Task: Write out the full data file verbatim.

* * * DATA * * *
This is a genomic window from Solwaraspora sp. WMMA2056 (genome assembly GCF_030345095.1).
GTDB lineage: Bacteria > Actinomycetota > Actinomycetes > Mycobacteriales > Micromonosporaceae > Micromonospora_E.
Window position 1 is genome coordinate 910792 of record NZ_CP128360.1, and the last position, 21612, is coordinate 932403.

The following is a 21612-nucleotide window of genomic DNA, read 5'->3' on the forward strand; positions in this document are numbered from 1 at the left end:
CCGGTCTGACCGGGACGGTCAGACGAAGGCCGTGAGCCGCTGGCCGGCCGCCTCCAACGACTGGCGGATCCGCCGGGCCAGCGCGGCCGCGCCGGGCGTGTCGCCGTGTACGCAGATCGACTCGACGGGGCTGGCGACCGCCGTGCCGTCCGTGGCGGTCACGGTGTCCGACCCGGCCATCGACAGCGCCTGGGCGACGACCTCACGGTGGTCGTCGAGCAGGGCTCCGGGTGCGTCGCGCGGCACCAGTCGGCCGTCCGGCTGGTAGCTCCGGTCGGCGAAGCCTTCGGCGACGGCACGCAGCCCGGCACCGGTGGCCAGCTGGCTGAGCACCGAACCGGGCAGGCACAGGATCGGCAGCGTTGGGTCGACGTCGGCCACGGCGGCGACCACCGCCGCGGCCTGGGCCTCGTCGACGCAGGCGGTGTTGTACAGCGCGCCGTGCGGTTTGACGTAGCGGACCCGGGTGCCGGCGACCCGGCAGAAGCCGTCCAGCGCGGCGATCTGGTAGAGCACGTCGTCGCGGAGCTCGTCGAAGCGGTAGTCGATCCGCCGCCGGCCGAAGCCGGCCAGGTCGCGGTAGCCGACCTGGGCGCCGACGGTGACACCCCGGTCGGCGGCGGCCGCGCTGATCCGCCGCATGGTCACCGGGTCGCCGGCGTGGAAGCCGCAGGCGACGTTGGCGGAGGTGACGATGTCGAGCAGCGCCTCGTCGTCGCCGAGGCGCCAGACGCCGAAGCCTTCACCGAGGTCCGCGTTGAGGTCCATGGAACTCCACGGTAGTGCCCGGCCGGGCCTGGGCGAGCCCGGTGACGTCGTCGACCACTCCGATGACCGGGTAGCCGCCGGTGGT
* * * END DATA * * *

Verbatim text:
This is a genomic window from Solwaraspora sp. WMMA2056 (genome assembly GCF_030345095.1).
GTDB lineage: Bacteria > Actinomycetota > Actinomycetes > Mycobacteriales > Micromonosporaceae > Micromonospora_E.
Window position 1 is genome coordinate 910792 of record NZ_CP128360.1, and the last position, 21612, is coordinate 932403.

The following is a 21612-nucleotide window of genomic DNA, read 5'->3' on the forward strand; positions in this document are numbered from 1 at the left end:
CCGGTCTGACCGGGACGGTCAGACGAAGGCCGTGAGCCGCTGGCCGGCCGCCTCCAACGACTGGCGGATCCGCCGGGCCAGCGCGGCCGCGCCGGGCGTGTCGCCGTGTACGCAGATCGACTCGACGGGGCTGGCGACCGCCGTGCCGTCCGTGGCGGTCACGGTGTCCGACCCGGCCATCGACAGCGCCTGGGCGACGACCTCACGGTGGTCGTCGAGCAGGGCTCCGGGTGCGTCGCGCGGCACCAGTCGGCCGTCCGGCTGGTAGCTCCGGTCGGCGAAGCCTTCGGCGACGGCACGCAGCCCGGCACCGGTGGCCAGCTGGCTGAGCACCGAACCGGGCAGGCACAGGATCGGCAGCGTTGGGTCGACGTCGGCCACGGCGGCGACCACCGCCGCGGCCTGGGCCTCGTCGACGCAGGCGGTGTTGTACAGCGCGCCGTGCGGTTTGACGTAGCGGACCCGGGTGCCGGCGACCCGGCAGAAGCCGTCCAGCGCGGCGATCTGGTAGAGCACGTCGTCGCGGAGCTCGTCGAAGCGGTAGTCGATCCGCCGCCGGCCGAAGCCGGCCAGGTCGCGGTAGCCGACCTGGGCGCCGACGGTGACACCCCGGTCGGCGGCGGCCGCGCTGATCCGCCGCATGGTCACCGGGTCGCCGGCGTGGAAGCCGCAGGCGACGTTGGCGGAGGTGACGATGTCGAGCAGCGCCTCGTCGTCGCCGAGGCGCCAGACGCCGAAGCCTTCACCGAGGTCCGCGTTGAGGTCCATGGAACTCCACGGTAGTGCCCGGCCGGGCCTGGGCGAGCCCGGTGACGTCGTCGACCACTCCGATGACCGGGTAGCCGCCGGTGGT